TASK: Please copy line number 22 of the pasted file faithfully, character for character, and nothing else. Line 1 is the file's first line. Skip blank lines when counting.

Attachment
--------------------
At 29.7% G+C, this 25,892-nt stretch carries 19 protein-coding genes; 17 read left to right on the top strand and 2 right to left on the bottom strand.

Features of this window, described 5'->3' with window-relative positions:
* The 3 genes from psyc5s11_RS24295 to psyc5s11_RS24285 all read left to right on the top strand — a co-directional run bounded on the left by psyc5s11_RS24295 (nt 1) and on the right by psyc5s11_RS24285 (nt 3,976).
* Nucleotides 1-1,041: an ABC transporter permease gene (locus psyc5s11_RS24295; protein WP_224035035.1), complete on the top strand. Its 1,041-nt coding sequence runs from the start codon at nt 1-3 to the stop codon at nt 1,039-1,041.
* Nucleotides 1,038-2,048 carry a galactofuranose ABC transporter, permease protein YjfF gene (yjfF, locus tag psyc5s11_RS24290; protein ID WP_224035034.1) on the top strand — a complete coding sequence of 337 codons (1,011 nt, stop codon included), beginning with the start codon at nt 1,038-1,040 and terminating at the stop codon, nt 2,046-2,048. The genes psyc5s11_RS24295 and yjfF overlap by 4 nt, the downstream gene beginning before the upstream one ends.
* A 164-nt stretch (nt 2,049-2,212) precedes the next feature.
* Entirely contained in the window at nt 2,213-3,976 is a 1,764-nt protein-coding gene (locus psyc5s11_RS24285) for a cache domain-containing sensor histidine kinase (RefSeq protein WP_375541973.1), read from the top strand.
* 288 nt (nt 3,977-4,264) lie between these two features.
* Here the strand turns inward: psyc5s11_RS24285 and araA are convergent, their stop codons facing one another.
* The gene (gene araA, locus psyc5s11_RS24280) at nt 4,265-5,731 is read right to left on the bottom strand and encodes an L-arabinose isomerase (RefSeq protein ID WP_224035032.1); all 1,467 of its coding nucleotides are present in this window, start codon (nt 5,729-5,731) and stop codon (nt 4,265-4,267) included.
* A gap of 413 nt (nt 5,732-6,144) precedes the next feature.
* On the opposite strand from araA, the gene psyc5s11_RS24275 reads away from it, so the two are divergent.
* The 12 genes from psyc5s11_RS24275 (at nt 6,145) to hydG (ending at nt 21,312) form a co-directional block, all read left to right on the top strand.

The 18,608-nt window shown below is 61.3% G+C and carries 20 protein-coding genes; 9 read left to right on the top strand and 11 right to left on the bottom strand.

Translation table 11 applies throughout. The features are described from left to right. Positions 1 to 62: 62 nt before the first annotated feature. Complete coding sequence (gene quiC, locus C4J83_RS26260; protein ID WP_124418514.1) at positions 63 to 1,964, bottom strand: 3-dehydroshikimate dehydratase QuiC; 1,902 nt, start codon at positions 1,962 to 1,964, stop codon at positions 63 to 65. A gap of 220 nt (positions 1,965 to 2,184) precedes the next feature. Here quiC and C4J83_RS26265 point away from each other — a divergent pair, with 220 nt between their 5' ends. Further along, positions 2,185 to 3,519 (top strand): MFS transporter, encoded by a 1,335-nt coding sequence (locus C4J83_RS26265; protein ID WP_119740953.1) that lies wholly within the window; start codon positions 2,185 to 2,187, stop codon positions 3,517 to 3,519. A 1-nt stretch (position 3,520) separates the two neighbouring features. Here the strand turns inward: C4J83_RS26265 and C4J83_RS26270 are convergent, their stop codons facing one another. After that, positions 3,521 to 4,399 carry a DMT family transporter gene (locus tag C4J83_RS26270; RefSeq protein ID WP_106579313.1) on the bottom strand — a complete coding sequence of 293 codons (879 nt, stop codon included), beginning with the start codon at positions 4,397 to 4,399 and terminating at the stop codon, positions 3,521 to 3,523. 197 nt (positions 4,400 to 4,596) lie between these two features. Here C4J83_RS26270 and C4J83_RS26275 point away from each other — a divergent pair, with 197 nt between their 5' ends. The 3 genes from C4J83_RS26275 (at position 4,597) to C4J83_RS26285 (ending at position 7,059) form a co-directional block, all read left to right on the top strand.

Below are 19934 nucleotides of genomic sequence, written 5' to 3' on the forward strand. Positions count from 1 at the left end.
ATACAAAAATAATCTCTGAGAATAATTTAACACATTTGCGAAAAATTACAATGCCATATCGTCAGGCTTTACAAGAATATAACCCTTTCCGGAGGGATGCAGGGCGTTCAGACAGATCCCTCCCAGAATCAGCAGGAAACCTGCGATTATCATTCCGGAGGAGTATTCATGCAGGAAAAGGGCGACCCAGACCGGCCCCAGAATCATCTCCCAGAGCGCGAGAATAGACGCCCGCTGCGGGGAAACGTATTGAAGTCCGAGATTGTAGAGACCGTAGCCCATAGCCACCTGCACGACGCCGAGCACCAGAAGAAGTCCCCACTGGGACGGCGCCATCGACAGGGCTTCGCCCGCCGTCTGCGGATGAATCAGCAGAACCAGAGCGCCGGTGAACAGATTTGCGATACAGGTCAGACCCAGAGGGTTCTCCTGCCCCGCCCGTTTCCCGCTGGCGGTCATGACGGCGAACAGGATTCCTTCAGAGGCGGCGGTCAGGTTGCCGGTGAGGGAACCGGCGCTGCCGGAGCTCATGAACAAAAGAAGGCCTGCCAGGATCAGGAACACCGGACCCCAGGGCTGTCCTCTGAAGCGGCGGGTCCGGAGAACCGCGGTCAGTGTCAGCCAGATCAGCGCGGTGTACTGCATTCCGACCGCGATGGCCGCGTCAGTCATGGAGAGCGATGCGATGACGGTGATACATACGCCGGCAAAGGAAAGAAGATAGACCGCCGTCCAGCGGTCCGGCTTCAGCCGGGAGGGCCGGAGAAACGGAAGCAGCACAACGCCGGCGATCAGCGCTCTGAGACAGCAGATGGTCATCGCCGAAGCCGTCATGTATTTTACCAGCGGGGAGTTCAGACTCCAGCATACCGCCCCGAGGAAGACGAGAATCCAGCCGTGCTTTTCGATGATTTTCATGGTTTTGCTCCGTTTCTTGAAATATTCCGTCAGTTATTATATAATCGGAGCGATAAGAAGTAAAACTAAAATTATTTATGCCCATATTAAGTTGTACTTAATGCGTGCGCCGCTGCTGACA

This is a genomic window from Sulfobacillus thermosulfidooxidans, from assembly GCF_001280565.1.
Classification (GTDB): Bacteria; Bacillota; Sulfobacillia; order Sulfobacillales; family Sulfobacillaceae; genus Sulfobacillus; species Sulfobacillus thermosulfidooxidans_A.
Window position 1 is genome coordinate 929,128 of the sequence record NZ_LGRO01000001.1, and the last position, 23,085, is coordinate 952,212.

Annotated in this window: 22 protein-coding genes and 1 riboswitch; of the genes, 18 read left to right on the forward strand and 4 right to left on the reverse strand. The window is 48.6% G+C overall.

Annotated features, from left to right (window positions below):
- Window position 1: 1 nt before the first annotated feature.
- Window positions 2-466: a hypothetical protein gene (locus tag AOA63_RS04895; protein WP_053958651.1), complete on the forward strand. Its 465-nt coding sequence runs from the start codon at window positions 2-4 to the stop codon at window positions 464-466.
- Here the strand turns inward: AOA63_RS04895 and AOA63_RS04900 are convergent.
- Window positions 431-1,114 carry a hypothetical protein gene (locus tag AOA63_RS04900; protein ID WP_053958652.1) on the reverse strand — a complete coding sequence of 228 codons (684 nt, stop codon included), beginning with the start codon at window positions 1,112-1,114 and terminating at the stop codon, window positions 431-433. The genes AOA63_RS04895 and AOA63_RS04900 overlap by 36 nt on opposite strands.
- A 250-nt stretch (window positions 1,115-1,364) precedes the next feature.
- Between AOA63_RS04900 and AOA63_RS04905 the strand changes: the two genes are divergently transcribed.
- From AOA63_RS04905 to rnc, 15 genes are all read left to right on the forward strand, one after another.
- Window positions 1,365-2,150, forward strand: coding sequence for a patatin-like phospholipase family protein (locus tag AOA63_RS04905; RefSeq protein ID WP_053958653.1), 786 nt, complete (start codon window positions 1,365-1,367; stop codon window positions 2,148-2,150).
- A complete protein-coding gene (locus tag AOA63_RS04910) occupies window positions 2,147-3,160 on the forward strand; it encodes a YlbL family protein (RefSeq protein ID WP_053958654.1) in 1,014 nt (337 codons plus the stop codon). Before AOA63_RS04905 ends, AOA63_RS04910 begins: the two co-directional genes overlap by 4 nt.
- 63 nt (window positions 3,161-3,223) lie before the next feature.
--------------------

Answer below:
Annotated features, from left to right (window positions below):